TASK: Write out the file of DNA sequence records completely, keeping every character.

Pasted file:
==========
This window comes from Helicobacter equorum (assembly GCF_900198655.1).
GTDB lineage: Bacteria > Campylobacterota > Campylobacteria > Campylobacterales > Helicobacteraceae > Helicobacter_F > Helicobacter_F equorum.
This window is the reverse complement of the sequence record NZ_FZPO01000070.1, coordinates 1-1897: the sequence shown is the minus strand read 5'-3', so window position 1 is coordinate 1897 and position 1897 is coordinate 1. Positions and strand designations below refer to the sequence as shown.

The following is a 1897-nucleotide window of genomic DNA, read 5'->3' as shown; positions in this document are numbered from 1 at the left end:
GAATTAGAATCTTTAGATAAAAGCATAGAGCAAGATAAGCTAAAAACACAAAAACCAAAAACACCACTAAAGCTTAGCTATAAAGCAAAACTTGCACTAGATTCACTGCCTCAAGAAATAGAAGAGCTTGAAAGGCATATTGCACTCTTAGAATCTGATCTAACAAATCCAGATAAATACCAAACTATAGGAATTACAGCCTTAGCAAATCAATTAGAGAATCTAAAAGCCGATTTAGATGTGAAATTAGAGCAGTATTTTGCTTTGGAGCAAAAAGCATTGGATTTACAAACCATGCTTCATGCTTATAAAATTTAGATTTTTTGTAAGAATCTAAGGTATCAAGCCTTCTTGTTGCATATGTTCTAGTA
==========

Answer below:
This window comes from Helicobacter equorum (assembly GCF_900198655.1).
GTDB lineage: Bacteria > Campylobacterota > Campylobacteria > Campylobacterales > Helicobacteraceae > Helicobacter_F > Helicobacter_F equorum.
This window is the reverse complement of the sequence record NZ_FZPO01000070.1, coordinates 1-1897: the sequence shown is the minus strand read 5'-3', so window position 1 is coordinate 1897 and position 1897 is coordinate 1. Positions and strand designations below refer to the sequence as shown.

The following is a 1897-nucleotide window of genomic DNA, read 5'->3' as shown; positions in this document are numbered from 1 at the left end:
GAATTAGAATCTTTAGATAAAAGCATAGAGCAAGATAAGCTAAAAACACAAAAACCAAAAACACCACTAAAGCTTAGCTATAAAGCAAAACTTGCACTAGATTCACTGCCTCAAGAAATAGAAGAGCTTGAAAGGCATATTGCACTCTTAGAATCTGATCTAACAAATCCAGATAAATACCAAACTATAGGAATTACAGCCTTAGCAAATCAATTAGAGAATCTAAAAGCCGATTTAGATGTGAAATTAGAGCAGTATTTTGCTTTGGAGCAAAAAGCATTGGATTTACAAACCATGCTTCATGCTTATAAAATTTAGATTTTTTGTAAGAATCTAAGGTATCAAGCCTTCTTGTTGCATATGTTCTAGTA